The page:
Wednesday, July 19, 2017

Food Costs, Satellite Data, and Diversity within Species

Russ Roberts talks with Tomar Haspel about food costs, animal welfare, and modern agriculure on EconTalk.

A couple great discussions regarding the future ag macro environment and satellite based crop data in finance.

More on the myth of monoculture - biodiversity within species in Nature.

See also:

Big Data + Genomics  Not Your Grandparent's Monoculture
Crop Diversity

Why AgEcon?

Another reason to study agricultural and applied economics:

"Foster says because we're entering an era of data-driven decision making, "the students who can position themselves to be strong from an analytical and problem-solving perspective are going to have an edge in the market."

See also:

Why Study Agricultural/Applied Economics
Value of Graduate Education

Thursday, July 13, 2017

Market Commentary July 13, 2017

On June 8 we saw a high of 4.09 in the dec17 corn contract with some heavy trading volume and open interest behind it. From there we saw a gradual decline until late June when prices picked up through the July 4th holiday (following USDA acreage reports) with a 12 month and year to date high on July 11th at 4.17. Much of this was reaction to weather vs fundamentals in those reports.

However, interest and volume were not at the elevated levels we saw back during the June high of 4.09. Also, the RSI was near 70 on the 10th and 11th approaching levels giving a potential technical indication of being overbought. This of course may just be the kind of volatility we expect in a weather market while  there is probably somewhat firm fundamental support based on the late plantings, replants, and current crop conditions and lack of uniformity in the crop progress across the corn belt compounding the uncertainty about weather.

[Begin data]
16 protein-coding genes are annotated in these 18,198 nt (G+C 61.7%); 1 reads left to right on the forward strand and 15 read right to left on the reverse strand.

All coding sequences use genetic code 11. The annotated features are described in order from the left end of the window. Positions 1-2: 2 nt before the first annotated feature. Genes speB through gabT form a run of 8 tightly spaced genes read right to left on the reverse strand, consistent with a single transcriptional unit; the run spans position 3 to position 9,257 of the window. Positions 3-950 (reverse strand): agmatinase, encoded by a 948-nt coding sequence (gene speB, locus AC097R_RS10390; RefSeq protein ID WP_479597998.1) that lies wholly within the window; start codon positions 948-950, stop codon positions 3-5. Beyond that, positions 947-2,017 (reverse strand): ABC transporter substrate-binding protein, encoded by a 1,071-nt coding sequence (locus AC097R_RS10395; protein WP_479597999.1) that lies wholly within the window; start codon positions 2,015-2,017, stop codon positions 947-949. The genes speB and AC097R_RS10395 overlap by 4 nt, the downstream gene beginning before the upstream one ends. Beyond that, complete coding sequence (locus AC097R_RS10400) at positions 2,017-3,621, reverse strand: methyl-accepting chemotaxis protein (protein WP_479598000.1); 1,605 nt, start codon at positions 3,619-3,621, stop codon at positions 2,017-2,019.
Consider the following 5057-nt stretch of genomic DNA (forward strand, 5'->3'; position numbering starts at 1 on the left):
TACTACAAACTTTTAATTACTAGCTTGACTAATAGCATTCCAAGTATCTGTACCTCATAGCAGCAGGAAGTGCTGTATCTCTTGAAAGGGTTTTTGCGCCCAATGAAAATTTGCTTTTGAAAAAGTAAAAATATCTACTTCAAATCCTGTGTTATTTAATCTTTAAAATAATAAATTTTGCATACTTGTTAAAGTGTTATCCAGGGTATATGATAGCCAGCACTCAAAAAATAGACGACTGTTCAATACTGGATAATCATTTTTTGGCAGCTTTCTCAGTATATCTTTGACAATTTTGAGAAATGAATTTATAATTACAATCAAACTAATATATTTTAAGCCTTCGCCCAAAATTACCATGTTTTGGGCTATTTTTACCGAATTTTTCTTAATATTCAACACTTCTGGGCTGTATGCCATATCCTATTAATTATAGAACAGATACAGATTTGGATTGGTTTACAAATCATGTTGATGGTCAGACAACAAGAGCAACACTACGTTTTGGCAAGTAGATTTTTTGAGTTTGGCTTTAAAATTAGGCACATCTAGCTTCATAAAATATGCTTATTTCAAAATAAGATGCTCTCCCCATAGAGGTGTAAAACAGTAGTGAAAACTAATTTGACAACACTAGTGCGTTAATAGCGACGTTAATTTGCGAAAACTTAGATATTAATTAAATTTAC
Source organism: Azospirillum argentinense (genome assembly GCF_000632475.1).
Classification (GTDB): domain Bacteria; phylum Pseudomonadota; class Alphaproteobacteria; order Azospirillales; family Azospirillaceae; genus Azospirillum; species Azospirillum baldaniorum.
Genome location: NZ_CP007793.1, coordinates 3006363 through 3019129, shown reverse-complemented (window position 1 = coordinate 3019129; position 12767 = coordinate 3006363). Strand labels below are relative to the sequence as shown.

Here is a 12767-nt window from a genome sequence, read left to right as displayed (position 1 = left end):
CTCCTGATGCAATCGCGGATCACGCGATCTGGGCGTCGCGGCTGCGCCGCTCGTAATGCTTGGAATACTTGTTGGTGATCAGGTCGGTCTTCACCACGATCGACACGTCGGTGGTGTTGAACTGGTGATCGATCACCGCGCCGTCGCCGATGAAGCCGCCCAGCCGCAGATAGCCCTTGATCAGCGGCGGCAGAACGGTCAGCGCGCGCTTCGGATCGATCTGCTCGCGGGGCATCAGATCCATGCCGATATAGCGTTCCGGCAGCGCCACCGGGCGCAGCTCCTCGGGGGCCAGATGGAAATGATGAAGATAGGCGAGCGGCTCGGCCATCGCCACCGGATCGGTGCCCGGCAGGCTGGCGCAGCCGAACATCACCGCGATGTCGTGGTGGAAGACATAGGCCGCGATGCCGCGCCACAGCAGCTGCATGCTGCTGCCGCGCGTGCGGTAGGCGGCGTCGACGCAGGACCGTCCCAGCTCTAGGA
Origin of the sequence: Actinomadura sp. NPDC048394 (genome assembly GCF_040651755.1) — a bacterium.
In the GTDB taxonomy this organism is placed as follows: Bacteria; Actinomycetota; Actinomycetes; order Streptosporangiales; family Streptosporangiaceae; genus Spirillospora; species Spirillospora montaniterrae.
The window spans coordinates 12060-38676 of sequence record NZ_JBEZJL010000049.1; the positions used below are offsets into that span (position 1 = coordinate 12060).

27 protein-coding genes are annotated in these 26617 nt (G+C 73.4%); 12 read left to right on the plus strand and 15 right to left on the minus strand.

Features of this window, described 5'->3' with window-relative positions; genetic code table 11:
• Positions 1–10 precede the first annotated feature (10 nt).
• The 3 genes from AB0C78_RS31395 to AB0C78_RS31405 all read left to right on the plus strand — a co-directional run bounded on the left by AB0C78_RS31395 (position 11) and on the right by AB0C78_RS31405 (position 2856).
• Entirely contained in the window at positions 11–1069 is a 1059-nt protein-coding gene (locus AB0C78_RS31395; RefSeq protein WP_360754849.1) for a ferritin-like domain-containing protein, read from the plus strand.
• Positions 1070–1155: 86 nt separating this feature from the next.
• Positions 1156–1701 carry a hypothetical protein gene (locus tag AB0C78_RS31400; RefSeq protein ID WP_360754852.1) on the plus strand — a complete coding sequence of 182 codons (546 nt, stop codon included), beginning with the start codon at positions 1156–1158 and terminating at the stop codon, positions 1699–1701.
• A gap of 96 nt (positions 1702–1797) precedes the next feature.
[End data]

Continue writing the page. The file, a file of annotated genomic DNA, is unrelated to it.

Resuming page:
***This commentary is provided for descriptive and entertainment purposes only and is not intended to be used for specific trading strategies or interpreted to be investment advice. *****  

Sunday, July 2, 2017

Simulating Impacts of Food Taxes and Subsidies

 Just last week I posted about food subsidies. I asked:

"Could you make the argument that simply shifting money toward programs related to fruits and vegetables would have a large enough impact on price to influence consumption? How much money would that take and what would the effect size be?"

This video discusses a PLOS medicine study that finds positive health benefits related to subsidies for fruits and vegetables and the referenced study (from a 'headline' reading) indicates a 10% subsidy could have a meaningful impact on health:

The video makes no direct reference to a study. However based on this reading I think the following are the studies mentioned in the video, the first being the primary reference:

Reducing US cardiovascular disease burden and disparities through national and targeted dietary policies: A modelling study. PLOS Medicine. June 6, 2017

Taxes and Subsidies for Improving Diet and Population Health in Australia: A Cost-Effectiveness Modelling Study. PLOS Medicine. February 14, 2017

Both papers are simulations based on assumptions related to elasticities and projected health outcomes (vs. empirical findings). One thing advocated is to create a revenue neutral policy that taxes soda and subsidizes fruits and vegetables. I'm skeptical, but if I want to give any credit I could say cynically that in this way maybe a soda tax could be useful even if it fails to have any meaningful impact on consumption or health.

See also: 

Are Soda Taxes Effective?